While Iran has the military capability to disrupt shipping at least temporarily, it would hurt itself by doing so because it is dependent on the waterway for its oil-export revenues, according to analysts such as Ali Nader of the RAND Corp. research institute. Anthony Cordesman of the Center for Strategic and International Studies in Washington last week called recent threats “an exercise in rhetoric.”
The Stennis, which Iran said it spotted during naval exercises, passed eastward through the Strait of Hormuz on Dec. 27 on a routine voyage and was operating in the northern Arabian Sea, according to the U.S. 5th Fleet, which has a base in Bahrain.
“We are not seeking a confrontation,” State Department spokeswoman Victoria Nuland said yesterday at a briefing in Washington. The U.S. military will continue to play a role in ensuring freedom of navigation, she said.  Read full story here: News New Mexico

Governor Seeks More Transparency

Susana Martinez
Governor Susana Martinez will be supporting legislation in the upcoming legislative session that will increase government transparency by requiring all final public-meeting agendas to be available 72 hours in advance and posted online, along with all related documents. The bill, which will be sponsored by Rep. Jim Smith (R-Sandia Park), is also backed by the New Mexico Foundation for Open Government. “In the spirit of open government, this is a simple yet important step toward increasing transparency that should receive wide bipartisan support,” said Governor Martinez. “Legislation requiring public meeting agendas to be posted online three days in advance will set a uniform standard across government and allow more access for all interested New Mexicans. I’m pleased to work with NMFOG and Rep. Smith on this measure and I hope to see it passed into law during next month’s legislative session.”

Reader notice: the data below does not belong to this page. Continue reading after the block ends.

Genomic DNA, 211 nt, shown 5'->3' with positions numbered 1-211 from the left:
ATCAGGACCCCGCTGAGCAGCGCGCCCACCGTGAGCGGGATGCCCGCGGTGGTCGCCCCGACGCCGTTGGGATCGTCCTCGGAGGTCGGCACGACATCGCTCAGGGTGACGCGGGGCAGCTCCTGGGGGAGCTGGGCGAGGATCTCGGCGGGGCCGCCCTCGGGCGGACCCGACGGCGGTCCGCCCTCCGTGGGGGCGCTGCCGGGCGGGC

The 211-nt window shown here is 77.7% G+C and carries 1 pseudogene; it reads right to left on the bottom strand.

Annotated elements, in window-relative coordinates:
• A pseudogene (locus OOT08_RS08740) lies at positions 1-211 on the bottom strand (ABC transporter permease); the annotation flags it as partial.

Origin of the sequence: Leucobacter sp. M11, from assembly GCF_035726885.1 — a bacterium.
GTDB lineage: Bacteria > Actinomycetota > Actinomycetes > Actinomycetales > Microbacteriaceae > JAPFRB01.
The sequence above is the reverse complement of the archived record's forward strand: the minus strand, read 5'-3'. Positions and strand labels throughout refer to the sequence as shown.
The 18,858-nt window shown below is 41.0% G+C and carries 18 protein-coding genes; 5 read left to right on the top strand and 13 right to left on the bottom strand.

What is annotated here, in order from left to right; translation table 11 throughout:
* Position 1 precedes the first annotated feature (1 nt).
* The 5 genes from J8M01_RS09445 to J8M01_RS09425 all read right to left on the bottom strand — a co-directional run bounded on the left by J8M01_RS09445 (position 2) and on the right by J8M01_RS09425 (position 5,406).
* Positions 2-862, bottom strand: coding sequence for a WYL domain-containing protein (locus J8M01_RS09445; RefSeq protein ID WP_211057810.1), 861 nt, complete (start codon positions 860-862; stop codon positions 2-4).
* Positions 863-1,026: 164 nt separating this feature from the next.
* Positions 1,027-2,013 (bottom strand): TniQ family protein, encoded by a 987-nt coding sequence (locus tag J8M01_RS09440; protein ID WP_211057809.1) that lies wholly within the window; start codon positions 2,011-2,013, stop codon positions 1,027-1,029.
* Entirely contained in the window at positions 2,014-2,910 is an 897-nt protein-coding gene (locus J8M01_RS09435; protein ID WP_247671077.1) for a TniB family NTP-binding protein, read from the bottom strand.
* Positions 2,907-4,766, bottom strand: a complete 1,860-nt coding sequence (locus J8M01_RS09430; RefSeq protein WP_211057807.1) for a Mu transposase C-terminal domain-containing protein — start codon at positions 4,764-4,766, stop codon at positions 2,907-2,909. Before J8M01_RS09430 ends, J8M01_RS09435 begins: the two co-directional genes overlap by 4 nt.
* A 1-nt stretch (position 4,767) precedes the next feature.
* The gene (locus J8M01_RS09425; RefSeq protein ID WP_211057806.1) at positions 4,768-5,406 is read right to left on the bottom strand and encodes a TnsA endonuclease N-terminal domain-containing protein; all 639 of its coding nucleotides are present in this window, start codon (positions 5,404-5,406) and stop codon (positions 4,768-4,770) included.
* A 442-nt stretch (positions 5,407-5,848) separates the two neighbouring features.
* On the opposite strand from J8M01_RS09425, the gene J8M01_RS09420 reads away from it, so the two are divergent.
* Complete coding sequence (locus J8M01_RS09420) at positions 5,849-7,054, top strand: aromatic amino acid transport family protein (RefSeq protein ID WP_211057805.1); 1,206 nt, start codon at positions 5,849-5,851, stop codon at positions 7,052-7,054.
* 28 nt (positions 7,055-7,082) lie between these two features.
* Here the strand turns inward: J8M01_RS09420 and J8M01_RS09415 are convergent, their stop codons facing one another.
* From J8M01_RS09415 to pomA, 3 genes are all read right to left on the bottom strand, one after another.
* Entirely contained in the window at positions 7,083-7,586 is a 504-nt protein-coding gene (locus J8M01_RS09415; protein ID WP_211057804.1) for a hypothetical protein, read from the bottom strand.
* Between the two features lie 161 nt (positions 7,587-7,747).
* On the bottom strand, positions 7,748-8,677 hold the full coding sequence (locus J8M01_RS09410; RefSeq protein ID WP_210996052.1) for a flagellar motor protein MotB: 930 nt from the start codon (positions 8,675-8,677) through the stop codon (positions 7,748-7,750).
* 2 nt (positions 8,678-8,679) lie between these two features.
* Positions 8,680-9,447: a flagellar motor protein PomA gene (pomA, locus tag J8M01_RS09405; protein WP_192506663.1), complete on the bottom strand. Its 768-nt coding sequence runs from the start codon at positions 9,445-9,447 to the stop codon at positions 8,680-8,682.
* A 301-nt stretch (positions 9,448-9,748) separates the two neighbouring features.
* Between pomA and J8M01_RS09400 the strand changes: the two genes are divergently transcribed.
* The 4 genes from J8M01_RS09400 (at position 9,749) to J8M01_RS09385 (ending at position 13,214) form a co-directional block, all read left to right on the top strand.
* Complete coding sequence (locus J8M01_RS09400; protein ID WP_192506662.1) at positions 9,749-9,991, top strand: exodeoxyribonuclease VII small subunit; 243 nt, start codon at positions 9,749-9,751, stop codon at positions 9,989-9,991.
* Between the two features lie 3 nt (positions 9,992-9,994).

Currently, New Mexico law requires agendas to be posted within 24 hours of a public meeting, which can make it difficult for those interested in the public body's work to know the items that the committee will be discussing and make the decision on whether to travel to the meeting and participate.
"Democracy can't work unless citizens are informed about what their policy makers are doing," said Sarah Welsh, Executive Director of the New Mexico Foundation for Open Government. "That is what this bill is all about; it gives New Mexicans a much better opportunity to inform themselves and to participate in government."
“This is an opportunity to increase and standardize transparency across state and local governments,” said Rep. Smith. “Given the technology available, it only makes sense to make these materials available so New Mexicans can see well in advance the business that their elected and appointed officials are addressing.”